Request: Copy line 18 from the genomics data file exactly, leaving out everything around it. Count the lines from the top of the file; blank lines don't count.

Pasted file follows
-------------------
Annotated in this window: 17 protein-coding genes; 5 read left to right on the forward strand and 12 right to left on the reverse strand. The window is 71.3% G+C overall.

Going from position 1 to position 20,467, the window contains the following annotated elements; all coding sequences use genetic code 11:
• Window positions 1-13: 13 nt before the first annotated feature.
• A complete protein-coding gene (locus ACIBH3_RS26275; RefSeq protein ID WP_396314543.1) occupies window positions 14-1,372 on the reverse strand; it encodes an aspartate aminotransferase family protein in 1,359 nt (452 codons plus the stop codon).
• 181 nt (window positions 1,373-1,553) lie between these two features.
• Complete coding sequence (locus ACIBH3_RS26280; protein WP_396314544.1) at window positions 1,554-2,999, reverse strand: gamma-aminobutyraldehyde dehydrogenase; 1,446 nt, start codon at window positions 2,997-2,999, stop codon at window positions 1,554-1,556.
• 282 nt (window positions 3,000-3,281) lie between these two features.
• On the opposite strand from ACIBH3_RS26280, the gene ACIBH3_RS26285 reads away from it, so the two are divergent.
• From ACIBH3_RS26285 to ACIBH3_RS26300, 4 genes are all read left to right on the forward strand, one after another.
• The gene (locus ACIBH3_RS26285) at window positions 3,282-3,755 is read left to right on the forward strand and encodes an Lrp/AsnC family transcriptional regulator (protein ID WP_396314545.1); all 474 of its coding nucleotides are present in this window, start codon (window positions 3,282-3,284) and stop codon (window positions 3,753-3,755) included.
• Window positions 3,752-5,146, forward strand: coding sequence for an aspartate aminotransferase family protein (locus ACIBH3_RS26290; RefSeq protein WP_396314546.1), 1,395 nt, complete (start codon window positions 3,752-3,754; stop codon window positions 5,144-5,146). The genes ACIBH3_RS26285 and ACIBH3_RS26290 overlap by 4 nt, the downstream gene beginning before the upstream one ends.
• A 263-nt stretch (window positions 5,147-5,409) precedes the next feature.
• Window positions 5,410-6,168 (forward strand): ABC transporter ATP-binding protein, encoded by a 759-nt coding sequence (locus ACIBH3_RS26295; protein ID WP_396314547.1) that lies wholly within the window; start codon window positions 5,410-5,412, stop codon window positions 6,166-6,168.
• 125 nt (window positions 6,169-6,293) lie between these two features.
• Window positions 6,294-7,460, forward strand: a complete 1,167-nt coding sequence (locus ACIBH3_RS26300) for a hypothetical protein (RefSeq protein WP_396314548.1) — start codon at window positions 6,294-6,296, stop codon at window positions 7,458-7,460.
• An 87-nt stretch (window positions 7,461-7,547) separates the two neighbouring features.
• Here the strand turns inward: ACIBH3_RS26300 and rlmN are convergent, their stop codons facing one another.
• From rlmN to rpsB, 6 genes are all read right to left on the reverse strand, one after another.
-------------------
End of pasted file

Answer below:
• From rlmN to rpsB, 6 genes are all read right to left on the reverse strand, one after another.